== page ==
Costs of operating with unutilized capacity or reduce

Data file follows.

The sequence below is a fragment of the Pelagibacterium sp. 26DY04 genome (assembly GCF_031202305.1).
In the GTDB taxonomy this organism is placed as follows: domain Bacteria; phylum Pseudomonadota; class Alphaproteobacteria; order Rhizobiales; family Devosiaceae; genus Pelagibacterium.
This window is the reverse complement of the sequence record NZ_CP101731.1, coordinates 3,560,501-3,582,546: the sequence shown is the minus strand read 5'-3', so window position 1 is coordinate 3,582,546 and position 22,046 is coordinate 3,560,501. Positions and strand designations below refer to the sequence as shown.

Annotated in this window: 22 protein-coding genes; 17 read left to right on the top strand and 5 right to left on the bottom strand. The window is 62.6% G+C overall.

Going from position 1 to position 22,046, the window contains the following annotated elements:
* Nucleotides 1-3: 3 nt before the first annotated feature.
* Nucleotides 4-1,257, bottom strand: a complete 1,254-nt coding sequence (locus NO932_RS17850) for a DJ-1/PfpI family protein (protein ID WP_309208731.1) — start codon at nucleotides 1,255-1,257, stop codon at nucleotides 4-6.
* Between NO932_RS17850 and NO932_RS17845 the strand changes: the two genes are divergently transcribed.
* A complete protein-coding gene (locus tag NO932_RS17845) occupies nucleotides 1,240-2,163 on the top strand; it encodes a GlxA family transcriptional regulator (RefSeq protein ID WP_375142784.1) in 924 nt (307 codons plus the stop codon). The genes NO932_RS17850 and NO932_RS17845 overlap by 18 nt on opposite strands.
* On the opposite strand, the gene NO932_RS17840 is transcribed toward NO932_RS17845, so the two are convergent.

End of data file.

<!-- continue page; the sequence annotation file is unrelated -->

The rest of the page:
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Unformatted text preview: maintain committed resources and bear the costs of operating with unutilized capacity or reduce committed resources and incur the adjustment costs of retrenching and, if volume is restored, replacing committed resources at a later date. This suggests that stickiness would be stronger in circumstances where the assessed probability that a demand decline is permanent is lower or where the costs of adjusting committed resources are higher. We estimate an expanded version of the sticky costs model and find empirical support for these economic arguments. 2. Stickiness of SG&A Costs The traditional model of cost behavior relates costs to different levels of activity without considering how managerial intervention affects the resource-adjustment process. Managers make discrete changes to committed resources because some costs are lumpy; that is, committed resources cannot be added or subtracted in sufficiently small increments or quickly enough to match resource changes to small changes in demand. By itself, cost lumpiness may lead to excess or insufficient capacity but it does not lead to sticky costs. Sticky costs occur because there are asymmetric frictions in making resource adjustments—forces acting to restrain or slow the downward adjustment process more than the upward adjustment process. Firms must incur adjustment costs to remove committed resources and to replace those resources if demand is restored. Adjustment costs include such things as severance pay when employees are dismissed and search and training costs when new employees are hired. In addition to out-of-pocket costs, adjustment costs include organizational costs such as loss of morale among remaining employees when associates are terminated or erosion of human capital when work teams are disrupted. When demand increases, managers increase committed resources to the extent necessary to accommodate additional sales. When volume falls, however, some committed resources will not be utilized unless managers make the deliberate decision to remove them. Because demand is stochastic, managers must evaluate the likelihood that a drop in demand is temporary when deciding whether to adjust committed resources downward. Stickiness of SG&A costs occurs if managers decide to retain unutilized resources rather than incur adjustment costs when volume declines. Managers’ decisions to maintain unutilized resources may also be caused by personal considerations and result in a form of agency costs. Agency M. C. ANDERSON, R. D. BANKER, AND S. N. JANAKIRAMAN 50 costs are costs incurred by the firm because self-interested managers make decisions that maximize their personal utility but are not optimal from the perspective of the firm’s stockholders (Jensen and Meckling [1976]). Managers may retain unutilized resources to avoid personal consequences of retrenchment, such as loss of status when a division is downsized or the anguish of dismissing familiar employees, contributing to sticky co...
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